Are Canvas Tents Worth It? 15 Pros And Cons

As fun as camping can be, the preparations leading up to the trip can be hectic. This is especially true if you’re yet to choose a tent.

The material of your tent is, by far, one of the most crucial features you’ll need to decide on as it affects your comfort, protection, time, and pretty much every other aspect of your stay.

Although tents made from synthetic materials (such as polyester or nylon) are more popular thanks to their affordability and convenience, many camping enthusiasts recommend investing in canvas tents instead.

But are canvas tents worth it? The following list of pros and cons will answer your question.

Related: Canvas tents can be pricey, so it’s important to make sure you pick a winner. Find out which product tops our review of the best canvas camping tent.

1. Canvas Tents are Built to Last

We’ve all heard it before while shopping for a camping tent from just about every tent brand out there; “our tent is so durable, it’ll serve you for years!” or something along those lines.

All manufacturers say that because they know how important it is for a camping tent to be sturdy and long-lasting.

While synthetic materials can offer good durability for a camping tent, canvas material is on a whole other level. Canvas is a lot thicker and denser than polyester or nylon, which means it’s much tougher and more resistant to wear and tear.

As such, canvas tents are the more durable option. A well-maintained canvas tent can perform well for decades before it’s compromised beyond saving.

2. Canvas Material is More Repairable

Canvas tents are evidently heavy-duty, but this doesn’t mean they’re invincible.

With repeated use and exposure to weather elements and sharp objects outdoors, the wear and tear are bound to take a toll on any tent causing it to rip. Normally, this would be the worst news for a polyester or nylon tent owner, but not if your tent is canvas material.

One of the biggest issues in polyester and nylon tests is that they’re difficult to repair in case of a couple of rips. You may even have to leave the camp and go back home because of the reduced protection.

This isn’t nearly as much of a problem with canvas tents because they’re a lot easier to patch up using another piece of canvas and some waterproof sealant.

Canvas tents can also sustain more repair jobs, which plays a huge role in their better longevity.

3. Canvas Keeps You Cooler in the Summer and Warmer in the Winter

One of the things that we miss the most when we stay outdoors away from home is insulation.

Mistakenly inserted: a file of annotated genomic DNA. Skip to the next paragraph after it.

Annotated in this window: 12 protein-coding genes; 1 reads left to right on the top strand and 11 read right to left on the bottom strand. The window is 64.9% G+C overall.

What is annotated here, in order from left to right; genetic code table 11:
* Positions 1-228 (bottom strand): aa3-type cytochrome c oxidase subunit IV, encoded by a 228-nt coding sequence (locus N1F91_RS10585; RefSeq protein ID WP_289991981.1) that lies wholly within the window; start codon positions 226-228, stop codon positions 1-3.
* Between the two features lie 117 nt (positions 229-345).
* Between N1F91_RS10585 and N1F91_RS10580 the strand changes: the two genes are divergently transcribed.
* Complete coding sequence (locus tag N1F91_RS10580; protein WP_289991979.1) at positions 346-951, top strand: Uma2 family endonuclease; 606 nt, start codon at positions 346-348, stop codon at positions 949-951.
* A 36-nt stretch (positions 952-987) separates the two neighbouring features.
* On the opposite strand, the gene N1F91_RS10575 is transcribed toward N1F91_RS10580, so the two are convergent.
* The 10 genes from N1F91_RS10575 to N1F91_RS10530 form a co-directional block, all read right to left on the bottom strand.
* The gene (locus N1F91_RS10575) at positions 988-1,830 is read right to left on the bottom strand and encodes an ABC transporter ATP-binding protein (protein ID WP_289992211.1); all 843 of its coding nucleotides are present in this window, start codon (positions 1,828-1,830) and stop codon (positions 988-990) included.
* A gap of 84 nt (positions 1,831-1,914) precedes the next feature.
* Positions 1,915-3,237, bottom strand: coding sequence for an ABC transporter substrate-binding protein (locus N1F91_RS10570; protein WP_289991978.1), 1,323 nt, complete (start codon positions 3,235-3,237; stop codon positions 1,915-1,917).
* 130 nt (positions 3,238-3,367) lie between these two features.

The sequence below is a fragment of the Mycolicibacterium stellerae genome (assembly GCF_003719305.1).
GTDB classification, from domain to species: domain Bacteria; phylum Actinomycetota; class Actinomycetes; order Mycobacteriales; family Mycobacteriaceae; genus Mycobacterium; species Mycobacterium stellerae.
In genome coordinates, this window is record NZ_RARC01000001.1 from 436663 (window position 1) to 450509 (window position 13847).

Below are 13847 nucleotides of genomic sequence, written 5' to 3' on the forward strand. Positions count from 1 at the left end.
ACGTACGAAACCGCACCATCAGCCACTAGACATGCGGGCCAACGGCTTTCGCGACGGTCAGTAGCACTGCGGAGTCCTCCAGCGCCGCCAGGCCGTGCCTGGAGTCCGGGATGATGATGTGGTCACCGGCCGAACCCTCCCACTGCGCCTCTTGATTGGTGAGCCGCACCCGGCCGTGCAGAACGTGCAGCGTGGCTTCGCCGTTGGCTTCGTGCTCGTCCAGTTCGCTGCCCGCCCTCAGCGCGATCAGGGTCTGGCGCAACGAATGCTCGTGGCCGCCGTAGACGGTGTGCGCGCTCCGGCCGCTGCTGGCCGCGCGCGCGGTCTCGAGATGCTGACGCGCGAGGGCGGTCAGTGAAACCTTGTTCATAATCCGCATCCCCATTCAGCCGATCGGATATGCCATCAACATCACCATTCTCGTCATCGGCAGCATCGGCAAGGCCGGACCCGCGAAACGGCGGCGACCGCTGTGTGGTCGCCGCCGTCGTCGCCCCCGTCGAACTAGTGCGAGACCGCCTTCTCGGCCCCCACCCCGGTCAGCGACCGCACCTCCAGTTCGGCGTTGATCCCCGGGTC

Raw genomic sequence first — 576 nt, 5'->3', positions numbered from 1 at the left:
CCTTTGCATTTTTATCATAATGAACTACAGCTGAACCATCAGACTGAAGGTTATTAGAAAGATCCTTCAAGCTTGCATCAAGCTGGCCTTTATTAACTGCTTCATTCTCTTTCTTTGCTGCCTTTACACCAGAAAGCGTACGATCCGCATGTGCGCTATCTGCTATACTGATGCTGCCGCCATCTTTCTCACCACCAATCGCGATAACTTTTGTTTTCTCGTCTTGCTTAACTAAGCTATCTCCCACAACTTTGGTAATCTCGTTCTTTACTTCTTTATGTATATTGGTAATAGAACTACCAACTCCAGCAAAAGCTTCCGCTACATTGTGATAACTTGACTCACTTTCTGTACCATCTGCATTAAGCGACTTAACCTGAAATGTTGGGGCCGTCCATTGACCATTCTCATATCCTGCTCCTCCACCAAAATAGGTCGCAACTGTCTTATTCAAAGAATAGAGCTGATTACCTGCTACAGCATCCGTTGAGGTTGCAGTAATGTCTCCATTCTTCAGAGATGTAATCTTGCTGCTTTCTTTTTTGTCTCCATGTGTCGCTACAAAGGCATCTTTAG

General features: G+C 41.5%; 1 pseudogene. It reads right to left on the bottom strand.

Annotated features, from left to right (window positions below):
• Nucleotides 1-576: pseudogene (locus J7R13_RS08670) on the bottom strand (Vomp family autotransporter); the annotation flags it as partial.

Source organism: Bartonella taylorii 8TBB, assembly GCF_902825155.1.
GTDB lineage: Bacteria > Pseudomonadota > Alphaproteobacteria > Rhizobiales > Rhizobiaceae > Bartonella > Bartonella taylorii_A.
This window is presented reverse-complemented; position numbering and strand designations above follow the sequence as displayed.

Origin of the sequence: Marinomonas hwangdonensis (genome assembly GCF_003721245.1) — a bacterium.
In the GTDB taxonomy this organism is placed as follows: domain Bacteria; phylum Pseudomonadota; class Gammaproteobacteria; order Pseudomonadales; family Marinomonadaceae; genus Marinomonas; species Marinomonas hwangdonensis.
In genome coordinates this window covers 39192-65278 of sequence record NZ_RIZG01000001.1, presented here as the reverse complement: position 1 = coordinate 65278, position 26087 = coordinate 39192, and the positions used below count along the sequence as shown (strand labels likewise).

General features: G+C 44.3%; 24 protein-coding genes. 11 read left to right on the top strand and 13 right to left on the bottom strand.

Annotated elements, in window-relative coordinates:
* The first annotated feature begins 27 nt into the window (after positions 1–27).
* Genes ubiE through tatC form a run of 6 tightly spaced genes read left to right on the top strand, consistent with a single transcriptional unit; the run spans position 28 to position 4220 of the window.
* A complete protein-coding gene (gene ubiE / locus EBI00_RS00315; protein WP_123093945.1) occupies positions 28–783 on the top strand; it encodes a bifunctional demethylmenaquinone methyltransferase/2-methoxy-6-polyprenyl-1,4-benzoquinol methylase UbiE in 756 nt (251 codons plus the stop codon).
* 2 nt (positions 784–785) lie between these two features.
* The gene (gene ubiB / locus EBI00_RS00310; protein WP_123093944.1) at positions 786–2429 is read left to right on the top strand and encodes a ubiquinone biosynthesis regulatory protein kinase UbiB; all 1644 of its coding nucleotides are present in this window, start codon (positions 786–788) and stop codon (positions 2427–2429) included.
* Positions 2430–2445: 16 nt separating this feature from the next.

Our homes are built with insulation to make sure the temperature outside doesn’t affect us too much. In this aspect, canvas tents tend to be superior to polyester or nylon tents.

Thanks to their thicker material, canvas tents are more effective in blocking the heat from the sun as well as preventing warmth from escaping the tent.

This results in a temperature inside the tent that’s cooler in the summer and warmer in the winter.

Even if you leave your tent for a long time under sunlight that it’s bound to heat up inside, it’ll take longer for that to happen if it’s made from canvas.

4. Breathable Canvas Helps Prevent Condensation Problems

If you’re staying inside a tent that’s poorly ventilated and it’s humid outside, there’s a possibility you’ll soon be sitting in a musty or clammy cloud.

The culprit behind this is condensation, which can turn your home away from home into a smelly, stuffy place that you can’t wait to get out from. This issue often happens in polyester or nylon tents with inadequate ventilation as the synthetic material itself is not breathable.

On the other hand, cotton canvas tents are more breathable. So even if the ventilation isn’t ideal in the tent, the material can help alleviate the condensation to a less unpleasant level.

5. Lighter Colored Canvas Material Allows Sunlight to Come Through in the Morning

When you’re camping outdoors, one of the reasons you’re there is to enjoy what nature has to offer. The fresh air, the sounds, and of course, the sunlight.

So imagine how bumped you’d be when your tent doesn’t let sunlight inside your tent. Not only won’t you be able to see very well unless you use another light source, but it’s also downright depressing!

If that doesn’t bother you, then to each their own. However, if you’re one of the many campers who like to illuminate the interior of their tents with morning sunlight, stick to lighter-colored canvas material instead of the commonly dark-colored synthetic materials.

The reverse also holds true. If you’re a late riser, be wary of light-colored tents.

6. Canvas Tent are Fantastic when Camping in One Spot for a While

Canvas tents are meant for heavy-duty use that demands improved protection.

This is often associated with camping for a long period in the same place because canvas tents offer excellent protection and take time to set up.

If you’re the type of camper who’s mostly on the move, a polyester or nylon tent can be a better choice for staying in a spot a day or two before heading to the next.

But if you know you’ll be in one spot for more than a few days, then a canvas tent is more suitable.

7. Canvas Tents are Usually Very Spacious with Enough Room for You to Stand up Inside

One of our favorite aspects about canvas tents is that they’re usually very roomy and can comfortably accommodate multiple people.